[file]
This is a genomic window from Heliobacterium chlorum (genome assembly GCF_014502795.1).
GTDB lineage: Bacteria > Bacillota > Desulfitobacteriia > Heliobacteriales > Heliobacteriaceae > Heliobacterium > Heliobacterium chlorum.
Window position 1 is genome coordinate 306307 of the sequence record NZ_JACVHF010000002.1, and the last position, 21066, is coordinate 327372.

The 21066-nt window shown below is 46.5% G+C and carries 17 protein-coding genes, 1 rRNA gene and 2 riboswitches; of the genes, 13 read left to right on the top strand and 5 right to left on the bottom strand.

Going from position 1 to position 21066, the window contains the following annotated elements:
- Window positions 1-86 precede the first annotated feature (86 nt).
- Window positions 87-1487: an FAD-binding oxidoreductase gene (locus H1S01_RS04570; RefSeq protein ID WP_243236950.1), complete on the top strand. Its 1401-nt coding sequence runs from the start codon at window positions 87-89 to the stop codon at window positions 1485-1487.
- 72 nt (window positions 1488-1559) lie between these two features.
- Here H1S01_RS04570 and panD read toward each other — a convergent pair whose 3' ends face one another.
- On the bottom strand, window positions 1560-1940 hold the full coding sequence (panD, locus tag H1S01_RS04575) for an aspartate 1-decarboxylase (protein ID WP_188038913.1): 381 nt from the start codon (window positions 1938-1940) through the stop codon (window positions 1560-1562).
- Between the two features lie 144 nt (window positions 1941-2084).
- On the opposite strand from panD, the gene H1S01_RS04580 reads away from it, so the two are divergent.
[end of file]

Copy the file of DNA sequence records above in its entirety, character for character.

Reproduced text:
This is a genomic window from Heliobacterium chlorum (genome assembly GCF_014502795.1).
GTDB lineage: Bacteria > Bacillota > Desulfitobacteriia > Heliobacteriales > Heliobacteriaceae > Heliobacterium > Heliobacterium chlorum.
Window position 1 is genome coordinate 306307 of the sequence record NZ_JACVHF010000002.1, and the last position, 21066, is coordinate 327372.

The 21066-nt window shown below is 46.5% G+C and carries 17 protein-coding genes, 1 rRNA gene and 2 riboswitches; of the genes, 13 read left to right on the top strand and 5 right to left on the bottom strand.

Going from position 1 to position 21066, the window contains the following annotated elements:
- Window positions 1-86 precede the first annotated feature (86 nt).
- Window positions 87-1487: an FAD-binding oxidoreductase gene (locus H1S01_RS04570; RefSeq protein ID WP_243236950.1), complete on the top strand. Its 1401-nt coding sequence runs from the start codon at window positions 87-89 to the stop codon at window positions 1485-1487.
- 72 nt (window positions 1488-1559) lie between these two features.
- Here H1S01_RS04570 and panD read toward each other — a convergent pair whose 3' ends face one another.
- On the bottom strand, window positions 1560-1940 hold the full coding sequence (panD, locus tag H1S01_RS04575) for an aspartate 1-decarboxylase (protein ID WP_188038913.1): 381 nt from the start codon (window positions 1938-1940) through the stop codon (window positions 1560-1562).
- Between the two features lie 144 nt (window positions 1941-2084).
- On the opposite strand from panD, the gene H1S01_RS04580 reads away from it, so the two are divergent.